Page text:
Any merger should seek to build a sustainable competitive advantage. What this means in practice is that vision is needed to create a client proposition which is more compelling than either firm could offer before and, crucially, better than other firms competing for the same work.
A characteristic of the newly-emerging legal services market is a simultaneous trend towards consolidation and specialisation. As well as getting larger, firms are also becoming much more focused in their objectives, strategies and implementation. The market opportunities for the smaller, generalist practice are limited. There will still, of course, be a requirement for such firms in places that are geographically isolated, where the service has to be delivered face to face and where the risks of using a generalist rather than a specialist firm are judged reasonable.
However, this is a fast-shrinking market, presenting few options to firms with growth ambitions. A feature of successful mergers, when viewed through the eyes of the strategist, is a desire to dominate a specific market space. This market space may be defined by geography, sector, client type, practice area or a combination of these, but clarity is vital. Simply getting bigger without an overriding strategic purpose will not deliver commercial benefits and may well create significant difficulties.
One way of ensuring that any merger delivers sustainable competitive advantage is to view the deal through the eyes of the client and assess ways in which the new firm’s value proposition will be enhanced. This means, of course, understanding which aspects of the firm’s service mix are most important to its target client groups. It is by demonstrating that the merger offers specific advantages to these types of clients that a step change in market position can be realised. This will be achieved by enhancing the offer of both legacy firms and creating new areas of value which neither could historically offer. By showing increased coverage, capabilities and capacity that are relevant to the client, combined with an improvement in overall brand awareness, the new firm will be repositioned in the mind of the client.
It should also be possible to look more closely at the small number of clients which will be of particular importance to the firm in the period immediately following merger. These will be the clients that present significant opportunities for revenue development. An excellent early-stage initiative for any newly-merged firm is a key client programme. This may serve a number of purposes. In some cases, the new firm will be better able to meet a client’s existing requirements with a greater geographic footprint because, with a greater depth of resources, the client feels comfortable allocating a larger share of work to the firm. In other instances, opportunities will arise because the new firm is able to offer a broader range of services, creating the potential to service key clients across a wider set of practice areas.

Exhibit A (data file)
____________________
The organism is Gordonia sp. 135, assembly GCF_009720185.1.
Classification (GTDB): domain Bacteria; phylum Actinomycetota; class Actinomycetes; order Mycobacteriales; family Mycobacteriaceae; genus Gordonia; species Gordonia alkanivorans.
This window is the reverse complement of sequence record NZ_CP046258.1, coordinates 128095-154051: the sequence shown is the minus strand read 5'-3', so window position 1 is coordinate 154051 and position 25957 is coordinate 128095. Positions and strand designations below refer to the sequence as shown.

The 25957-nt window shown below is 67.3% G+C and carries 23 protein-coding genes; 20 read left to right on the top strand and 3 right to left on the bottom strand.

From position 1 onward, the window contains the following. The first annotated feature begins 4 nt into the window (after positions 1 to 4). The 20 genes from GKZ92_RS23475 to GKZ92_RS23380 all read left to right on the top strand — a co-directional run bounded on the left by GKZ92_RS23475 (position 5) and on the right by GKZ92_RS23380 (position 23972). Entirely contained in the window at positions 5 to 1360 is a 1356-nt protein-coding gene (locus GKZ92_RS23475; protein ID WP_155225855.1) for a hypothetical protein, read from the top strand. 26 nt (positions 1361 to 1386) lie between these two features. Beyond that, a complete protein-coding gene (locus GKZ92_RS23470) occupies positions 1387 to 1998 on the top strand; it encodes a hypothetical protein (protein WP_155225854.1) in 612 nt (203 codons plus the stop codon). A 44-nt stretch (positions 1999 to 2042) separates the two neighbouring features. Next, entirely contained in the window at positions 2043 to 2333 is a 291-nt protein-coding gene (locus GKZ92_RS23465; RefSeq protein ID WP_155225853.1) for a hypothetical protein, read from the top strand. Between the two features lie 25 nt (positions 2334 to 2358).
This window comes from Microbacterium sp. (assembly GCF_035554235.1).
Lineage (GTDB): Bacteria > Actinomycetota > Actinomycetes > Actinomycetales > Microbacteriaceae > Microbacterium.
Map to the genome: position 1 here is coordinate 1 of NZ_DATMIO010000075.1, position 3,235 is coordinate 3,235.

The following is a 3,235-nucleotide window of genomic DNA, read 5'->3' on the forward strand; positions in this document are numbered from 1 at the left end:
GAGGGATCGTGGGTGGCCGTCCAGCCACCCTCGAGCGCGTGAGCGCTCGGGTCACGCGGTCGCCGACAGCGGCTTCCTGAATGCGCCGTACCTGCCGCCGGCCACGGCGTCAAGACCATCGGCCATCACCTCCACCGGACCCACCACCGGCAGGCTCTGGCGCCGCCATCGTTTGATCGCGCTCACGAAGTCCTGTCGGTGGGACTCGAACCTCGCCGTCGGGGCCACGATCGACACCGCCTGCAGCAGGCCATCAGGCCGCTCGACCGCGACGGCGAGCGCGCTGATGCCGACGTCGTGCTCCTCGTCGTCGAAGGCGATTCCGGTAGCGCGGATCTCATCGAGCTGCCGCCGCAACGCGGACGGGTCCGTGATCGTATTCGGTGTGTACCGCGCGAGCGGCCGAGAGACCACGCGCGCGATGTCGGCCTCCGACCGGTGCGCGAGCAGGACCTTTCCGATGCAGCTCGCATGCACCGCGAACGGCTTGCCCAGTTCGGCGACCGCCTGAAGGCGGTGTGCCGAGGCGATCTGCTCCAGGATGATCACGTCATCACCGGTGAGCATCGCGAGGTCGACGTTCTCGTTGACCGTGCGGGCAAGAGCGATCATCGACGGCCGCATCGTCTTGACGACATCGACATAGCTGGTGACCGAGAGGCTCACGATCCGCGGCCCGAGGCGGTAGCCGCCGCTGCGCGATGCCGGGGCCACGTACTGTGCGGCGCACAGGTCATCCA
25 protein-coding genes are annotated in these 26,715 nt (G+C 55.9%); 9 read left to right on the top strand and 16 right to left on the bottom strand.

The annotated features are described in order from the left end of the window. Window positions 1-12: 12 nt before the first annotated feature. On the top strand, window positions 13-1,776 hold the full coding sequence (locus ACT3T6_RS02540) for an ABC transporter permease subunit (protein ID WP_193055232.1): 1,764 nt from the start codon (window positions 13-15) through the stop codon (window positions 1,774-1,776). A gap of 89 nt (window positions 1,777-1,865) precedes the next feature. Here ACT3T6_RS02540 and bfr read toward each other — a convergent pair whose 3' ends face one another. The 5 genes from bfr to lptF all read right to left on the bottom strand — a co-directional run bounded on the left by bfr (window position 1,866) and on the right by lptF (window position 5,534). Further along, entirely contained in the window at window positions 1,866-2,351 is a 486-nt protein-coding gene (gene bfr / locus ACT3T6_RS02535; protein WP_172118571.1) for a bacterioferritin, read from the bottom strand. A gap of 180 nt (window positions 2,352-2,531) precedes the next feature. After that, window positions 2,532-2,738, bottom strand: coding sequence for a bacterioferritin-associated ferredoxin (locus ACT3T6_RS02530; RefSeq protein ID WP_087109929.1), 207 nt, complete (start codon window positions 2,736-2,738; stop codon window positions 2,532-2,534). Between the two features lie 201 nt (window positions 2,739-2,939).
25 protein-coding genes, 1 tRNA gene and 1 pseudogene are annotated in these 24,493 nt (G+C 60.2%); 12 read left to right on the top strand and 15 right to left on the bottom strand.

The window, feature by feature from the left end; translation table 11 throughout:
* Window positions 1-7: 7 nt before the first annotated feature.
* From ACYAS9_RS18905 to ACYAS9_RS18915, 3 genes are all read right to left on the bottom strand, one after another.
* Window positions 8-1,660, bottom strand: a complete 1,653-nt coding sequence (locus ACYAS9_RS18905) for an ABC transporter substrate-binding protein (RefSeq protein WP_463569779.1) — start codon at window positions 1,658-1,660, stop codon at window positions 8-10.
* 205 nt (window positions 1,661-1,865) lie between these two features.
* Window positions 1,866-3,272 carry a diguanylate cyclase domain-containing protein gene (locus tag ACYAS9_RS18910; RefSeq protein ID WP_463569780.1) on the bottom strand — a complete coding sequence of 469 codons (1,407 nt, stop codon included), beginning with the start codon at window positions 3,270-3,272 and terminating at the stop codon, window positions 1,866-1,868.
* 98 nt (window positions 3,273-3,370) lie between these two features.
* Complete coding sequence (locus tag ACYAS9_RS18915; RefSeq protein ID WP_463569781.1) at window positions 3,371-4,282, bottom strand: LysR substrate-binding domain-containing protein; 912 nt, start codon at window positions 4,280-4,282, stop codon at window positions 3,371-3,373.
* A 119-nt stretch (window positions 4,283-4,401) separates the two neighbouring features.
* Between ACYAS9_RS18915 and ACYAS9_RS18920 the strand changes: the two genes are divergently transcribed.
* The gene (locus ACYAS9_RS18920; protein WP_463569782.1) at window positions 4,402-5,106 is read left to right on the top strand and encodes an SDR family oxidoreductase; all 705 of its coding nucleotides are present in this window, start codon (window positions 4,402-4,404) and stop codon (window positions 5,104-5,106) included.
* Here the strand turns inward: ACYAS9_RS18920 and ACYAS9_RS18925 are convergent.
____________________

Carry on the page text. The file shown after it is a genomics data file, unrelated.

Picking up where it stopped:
It is also crucial that any post-merger key client initiative is used as a Trojan horse opportunity to promote integration. By assembling a team from across the firm, drawing on a broad college of expertise, the new firm can encourage collaboration and communication at the earliest possible opportunity. By sharing knowledge, the combined team will be better able to understand the current relationship and dissect the business mix. This will allow a plan to be developed which exploits the client development opportunities that are uncovered by leveraging the capabilities of the new firm.
At the same time, it is important to ensure enthusiasm is balanced with realism. It should never be forgotten that, even with a new array of resources and talent, the firm will almost certainly be attempting to displace a well-ensconced incumbent.
How can a proposition be developed and communicated that will encourage the client to consider moving this work?
For any merger to succeed, clients should sit at the centre of the management team’s thinking – clients that each firm has historically served and those which the new firm wishes to focus upon in the future. It is vital to see the world through the eyes of the client and to shape the firm to deliver distinctive value in a way that is sustainable and profitable.
The danger that must be avoided is that the merger is assembled solely on the basis of internal cost efficiencies, overhead consolidation and reduction of the partner base. That is not to say that these are not important considerations, but rather that they should not be the dominant ones. Most of these factors form part of the transition plan and offer one-off benefits, but they do not change the fundamental competitive position of the firm. Longer-term success is achieved by adopting an external orientation, which is client centric.
In simple terms, if there is nothing in the merger to excite and entice the client, there is little chance that growth will be achieved. Without growth, stagnation becomes inevitable, along with the firm’s ultimate demise. A strong client rationale must sit at the centre of any merger proposition.